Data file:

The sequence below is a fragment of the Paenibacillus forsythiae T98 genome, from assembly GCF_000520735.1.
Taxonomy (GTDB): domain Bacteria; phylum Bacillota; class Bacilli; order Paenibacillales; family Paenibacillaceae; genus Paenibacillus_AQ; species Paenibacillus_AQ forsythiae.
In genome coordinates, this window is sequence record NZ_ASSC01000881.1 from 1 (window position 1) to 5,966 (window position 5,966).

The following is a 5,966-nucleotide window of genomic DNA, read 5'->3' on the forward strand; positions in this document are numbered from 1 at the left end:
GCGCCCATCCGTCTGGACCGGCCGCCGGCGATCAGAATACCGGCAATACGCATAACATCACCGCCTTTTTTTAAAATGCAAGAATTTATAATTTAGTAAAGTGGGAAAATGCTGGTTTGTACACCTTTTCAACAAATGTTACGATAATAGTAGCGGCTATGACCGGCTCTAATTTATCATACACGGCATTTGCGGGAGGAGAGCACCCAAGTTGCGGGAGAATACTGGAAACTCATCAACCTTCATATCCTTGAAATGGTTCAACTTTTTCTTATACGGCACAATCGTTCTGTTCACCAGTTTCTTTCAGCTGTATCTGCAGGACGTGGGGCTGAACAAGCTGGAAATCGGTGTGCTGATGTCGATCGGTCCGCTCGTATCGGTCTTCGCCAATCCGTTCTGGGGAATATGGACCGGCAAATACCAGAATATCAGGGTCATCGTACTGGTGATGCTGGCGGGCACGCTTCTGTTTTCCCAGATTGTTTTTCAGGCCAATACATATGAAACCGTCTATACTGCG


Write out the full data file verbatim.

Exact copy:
The sequence below is a fragment of the Paenibacillus forsythiae T98 genome, from assembly GCF_000520735.1.
Taxonomy (GTDB): domain Bacteria; phylum Bacillota; class Bacilli; order Paenibacillales; family Paenibacillaceae; genus Paenibacillus_AQ; species Paenibacillus_AQ forsythiae.
In genome coordinates, this window is sequence record NZ_ASSC01000881.1 from 1 (window position 1) to 5,966 (window position 5,966).

The following is a 5,966-nucleotide window of genomic DNA, read 5'->3' on the forward strand; positions in this document are numbered from 1 at the left end:
GCGCCCATCCGTCTGGACCGGCCGCCGGCGATCAGAATACCGGCAATACGCATAACATCACCGCCTTTTTTTAAAATGCAAGAATTTATAATTTAGTAAAGTGGGAAAATGCTGGTTTGTACACCTTTTCAACAAATGTTACGATAATAGTAGCGGCTATGACCGGCTCTAATTTATCATACACGGCATTTGCGGGAGGAGAGCACCCAAGTTGCGGGAGAATACTGGAAACTCATCAACCTTCATATCCTTGAAATGGTTCAACTTTTTCTTATACGGCACAATCGTTCTGTTCACCAGTTTCTTTCAGCTGTATCTGCAGGACGTGGGGCTGAACAAGCTGGAAATCGGTGTGCTGATGTCGATCGGTCCGCTCGTATCGGTCTTCGCCAATCCGTTCTGGGGAATATGGACCGGCAAATACCAGAATATCAGGGTCATCGTACTGGTGATGCTGGCGGGCACGCTTCTGTTTTCCCAGATTGTTTTTCAGGCCAATACATATGAAACCGTCTATACTGCG